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Love is more than the simple absence of hatred. Suppose you finally succeed in eliminating all hate in the world. Are you thrilled at the idea? Are you sure? Because eliminating all the hatred in the world does not create one drop of love. Imagine a world where there is absolutely no hate, but no love either. Uggh! Eliminating all hatred still leaves humankind miserable.

On the other hand, if you create love, that will eliminate hate. Imagine a world with lots of love and no hate. That’s much better, isn’t it?

You can’t make someone stop hating by telling them to. You can make someone start loving by showing them love. You can’t pry a rotten rabbit carcass from a dog’s mouth. If you want him to drop it, stick a fresh steak in his face!

Whatever you may think of Jesus, everyone has to admit He has been considered one of the wisest people of all time. Yet He never commanded anybody not to hate. He commanded everybody to love. Even when He defined hatred as murder, He never told people to stop hating. He told them to love one another.

Okay, so now it’s time to make it real.

The real problem with love is that it is difficult. In fact, it is the most difficult thing a person can do. So much easier it is to protest, or to write stuff about how bad hate is, or to work the polls. No soul-searching or personal sacrifice necessary there.

But authentic love requires everything you have and everything you are. The love you have for your loved ones is no measure of your ability to love. Your ability to love the unlovable is where the true measure lies. You want to know how tough it is to love? Those on the political left, look at me:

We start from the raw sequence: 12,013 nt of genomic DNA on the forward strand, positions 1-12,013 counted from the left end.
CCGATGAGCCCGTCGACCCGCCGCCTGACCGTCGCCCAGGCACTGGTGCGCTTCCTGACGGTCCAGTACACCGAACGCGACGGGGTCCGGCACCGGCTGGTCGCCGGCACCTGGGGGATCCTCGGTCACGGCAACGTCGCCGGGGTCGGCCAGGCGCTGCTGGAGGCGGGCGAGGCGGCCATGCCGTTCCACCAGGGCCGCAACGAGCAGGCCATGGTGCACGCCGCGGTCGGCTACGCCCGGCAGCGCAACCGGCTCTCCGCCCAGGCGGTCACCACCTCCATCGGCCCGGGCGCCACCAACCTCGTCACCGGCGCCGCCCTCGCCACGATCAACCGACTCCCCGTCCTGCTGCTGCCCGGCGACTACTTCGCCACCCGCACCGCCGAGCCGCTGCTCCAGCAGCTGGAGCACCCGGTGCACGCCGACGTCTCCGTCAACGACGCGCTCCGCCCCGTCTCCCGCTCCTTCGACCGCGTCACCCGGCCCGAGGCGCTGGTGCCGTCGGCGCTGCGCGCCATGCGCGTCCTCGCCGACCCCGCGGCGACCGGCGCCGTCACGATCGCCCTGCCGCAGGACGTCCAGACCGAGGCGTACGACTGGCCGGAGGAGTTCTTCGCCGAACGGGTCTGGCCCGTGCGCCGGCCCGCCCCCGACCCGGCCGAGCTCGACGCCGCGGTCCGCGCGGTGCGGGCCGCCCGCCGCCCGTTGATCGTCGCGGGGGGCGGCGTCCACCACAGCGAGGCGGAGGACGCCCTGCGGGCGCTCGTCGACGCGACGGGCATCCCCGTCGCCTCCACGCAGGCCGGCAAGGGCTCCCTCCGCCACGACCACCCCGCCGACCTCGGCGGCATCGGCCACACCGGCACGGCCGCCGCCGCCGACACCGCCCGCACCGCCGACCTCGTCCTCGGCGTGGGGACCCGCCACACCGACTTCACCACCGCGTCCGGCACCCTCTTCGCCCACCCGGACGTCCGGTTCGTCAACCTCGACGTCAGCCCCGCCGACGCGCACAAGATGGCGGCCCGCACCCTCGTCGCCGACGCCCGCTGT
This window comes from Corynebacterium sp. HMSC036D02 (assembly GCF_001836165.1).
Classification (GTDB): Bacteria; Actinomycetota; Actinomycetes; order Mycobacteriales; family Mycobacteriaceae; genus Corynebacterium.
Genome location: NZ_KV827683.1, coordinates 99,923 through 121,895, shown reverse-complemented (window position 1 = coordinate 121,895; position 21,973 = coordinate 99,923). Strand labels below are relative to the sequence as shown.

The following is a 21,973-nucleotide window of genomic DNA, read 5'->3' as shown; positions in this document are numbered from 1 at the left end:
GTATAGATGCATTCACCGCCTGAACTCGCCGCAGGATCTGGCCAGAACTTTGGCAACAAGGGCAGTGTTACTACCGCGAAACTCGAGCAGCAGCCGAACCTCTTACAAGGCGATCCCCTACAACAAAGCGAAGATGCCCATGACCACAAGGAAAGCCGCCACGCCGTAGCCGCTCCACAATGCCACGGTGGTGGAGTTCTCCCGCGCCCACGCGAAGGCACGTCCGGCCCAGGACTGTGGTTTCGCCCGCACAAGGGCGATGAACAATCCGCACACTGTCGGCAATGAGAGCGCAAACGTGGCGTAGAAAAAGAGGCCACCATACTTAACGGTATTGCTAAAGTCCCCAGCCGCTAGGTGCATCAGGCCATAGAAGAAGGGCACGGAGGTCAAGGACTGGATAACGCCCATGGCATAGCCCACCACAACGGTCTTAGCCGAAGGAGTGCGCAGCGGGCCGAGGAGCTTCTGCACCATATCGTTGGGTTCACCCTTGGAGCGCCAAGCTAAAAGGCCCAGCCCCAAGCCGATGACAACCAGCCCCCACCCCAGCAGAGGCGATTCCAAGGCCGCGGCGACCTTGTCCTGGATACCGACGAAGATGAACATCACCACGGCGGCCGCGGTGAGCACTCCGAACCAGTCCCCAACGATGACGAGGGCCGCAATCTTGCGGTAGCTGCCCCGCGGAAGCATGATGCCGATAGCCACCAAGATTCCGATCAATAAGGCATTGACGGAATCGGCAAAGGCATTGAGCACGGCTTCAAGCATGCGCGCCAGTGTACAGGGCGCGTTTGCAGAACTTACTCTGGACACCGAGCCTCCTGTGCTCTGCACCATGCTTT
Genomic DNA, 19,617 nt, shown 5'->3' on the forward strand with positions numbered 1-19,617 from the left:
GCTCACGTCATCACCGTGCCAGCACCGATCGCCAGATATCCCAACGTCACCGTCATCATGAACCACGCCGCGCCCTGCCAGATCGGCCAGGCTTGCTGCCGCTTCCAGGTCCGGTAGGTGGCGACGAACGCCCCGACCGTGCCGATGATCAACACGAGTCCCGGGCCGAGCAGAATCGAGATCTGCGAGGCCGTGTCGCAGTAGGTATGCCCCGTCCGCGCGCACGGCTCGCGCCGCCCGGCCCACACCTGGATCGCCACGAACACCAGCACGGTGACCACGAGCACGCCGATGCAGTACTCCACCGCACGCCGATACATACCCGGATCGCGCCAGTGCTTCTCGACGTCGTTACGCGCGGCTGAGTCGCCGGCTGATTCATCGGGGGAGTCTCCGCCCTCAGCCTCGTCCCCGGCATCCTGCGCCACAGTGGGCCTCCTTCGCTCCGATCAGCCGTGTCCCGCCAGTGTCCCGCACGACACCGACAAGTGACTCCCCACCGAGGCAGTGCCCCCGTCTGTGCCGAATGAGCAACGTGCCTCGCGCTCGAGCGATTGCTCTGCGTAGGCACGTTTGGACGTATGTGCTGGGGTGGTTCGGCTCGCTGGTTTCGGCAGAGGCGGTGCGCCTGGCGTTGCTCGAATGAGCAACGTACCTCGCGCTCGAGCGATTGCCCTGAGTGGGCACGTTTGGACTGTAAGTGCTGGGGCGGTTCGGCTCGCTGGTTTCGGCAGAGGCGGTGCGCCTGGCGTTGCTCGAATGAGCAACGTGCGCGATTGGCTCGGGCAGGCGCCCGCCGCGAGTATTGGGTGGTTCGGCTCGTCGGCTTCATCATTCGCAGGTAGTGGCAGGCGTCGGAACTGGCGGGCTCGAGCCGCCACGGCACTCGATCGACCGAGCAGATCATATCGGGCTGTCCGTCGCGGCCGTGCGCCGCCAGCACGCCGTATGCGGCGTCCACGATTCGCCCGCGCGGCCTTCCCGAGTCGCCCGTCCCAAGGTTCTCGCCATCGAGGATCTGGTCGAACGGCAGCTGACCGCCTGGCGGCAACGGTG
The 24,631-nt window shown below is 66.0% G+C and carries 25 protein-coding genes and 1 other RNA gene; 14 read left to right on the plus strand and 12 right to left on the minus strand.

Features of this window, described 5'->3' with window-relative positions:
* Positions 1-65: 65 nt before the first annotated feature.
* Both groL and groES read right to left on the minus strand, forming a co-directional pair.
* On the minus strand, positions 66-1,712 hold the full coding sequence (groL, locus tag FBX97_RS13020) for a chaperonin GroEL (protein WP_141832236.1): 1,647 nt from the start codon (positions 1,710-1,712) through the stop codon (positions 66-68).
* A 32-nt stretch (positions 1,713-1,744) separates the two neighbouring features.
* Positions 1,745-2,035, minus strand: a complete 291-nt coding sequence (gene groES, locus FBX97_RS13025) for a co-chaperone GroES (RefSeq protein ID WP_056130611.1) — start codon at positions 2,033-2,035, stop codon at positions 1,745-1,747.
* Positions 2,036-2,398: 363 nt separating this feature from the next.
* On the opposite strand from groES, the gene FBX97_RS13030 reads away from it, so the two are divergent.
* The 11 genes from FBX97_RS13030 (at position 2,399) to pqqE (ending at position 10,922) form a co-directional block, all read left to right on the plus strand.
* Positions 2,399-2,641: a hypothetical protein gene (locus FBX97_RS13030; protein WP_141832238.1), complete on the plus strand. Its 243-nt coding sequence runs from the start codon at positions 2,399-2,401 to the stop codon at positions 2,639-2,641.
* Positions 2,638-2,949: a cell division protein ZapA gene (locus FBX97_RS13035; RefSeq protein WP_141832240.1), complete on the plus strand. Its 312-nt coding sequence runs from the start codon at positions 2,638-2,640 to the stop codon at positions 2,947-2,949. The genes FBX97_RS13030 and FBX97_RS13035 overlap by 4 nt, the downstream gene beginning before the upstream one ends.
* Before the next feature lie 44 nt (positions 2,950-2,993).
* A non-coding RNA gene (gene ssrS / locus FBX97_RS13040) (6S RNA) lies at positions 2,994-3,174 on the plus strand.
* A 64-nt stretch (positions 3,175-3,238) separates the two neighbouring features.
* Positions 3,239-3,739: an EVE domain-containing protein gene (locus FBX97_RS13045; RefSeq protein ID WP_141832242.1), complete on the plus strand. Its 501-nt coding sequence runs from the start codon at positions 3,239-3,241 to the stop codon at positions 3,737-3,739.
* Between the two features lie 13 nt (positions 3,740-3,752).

“You don’t love anybody more than you love Donald Trump.”

Ouch! Likewise those on the political right:

“You don’t love anybody more than you love AOC.”

But this is where the news gets really good: If you can love these people, you can love anyone!  And once that happens, nothing can stop you from making the world a better place.

No matter how hard you try, you can’t make anybody stop hating. But neither can anybody stop you from loving. So focus on the things you can control. Stop fretting over all the bad that others are doing and focus on discovering all the good things you can do. (And no, nice try, but fighting hatred is not one of them.)

So much of life is based on economics and all of economics is based on the principle of scarcity, which observes that all resources are limited. Which is true. With one exception. Love. There is no limit to how much love can there can be other than our own failure to love. Love is more precious than gold, oil, cash, any resource you can think of. All of humankind should heavily invest in it. In the words of the great philosopher The Beatles: “All we need is love. Love is all we need.”

Pilate asked “What is truth?” As profound as that question may sound, it pales by comparison to the importance of the question, “What is love?” That one question is the unified field theory of metaphysics; the “Hilbert’s Problems” of human relationships; and the Holy Grail of every religion, all rolled into one. Answering that question would do way more for the future of humanity than discovering other life in the universe, discovering the origins of life on earth, or developing cures for cancer, heart disease, and spinal cord injury all at once.

The unique thing about love is it’s not enough to understand it. Love doesn’t even exist until you DO it. Nor can you begin to understand it until you are doing it. Once you understand it, you will realize that no act of love is ever wasted.

Love is sublime. Love is soul-stretching. Love is transcendent. So…How in the world are we supposed to go about doing something like that? 

I’m not going to try to answer that question. Just getting you to start asking it is a huge milestone!

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“Do not be overcome by evil, But overcome evil with good”

Romans 12:21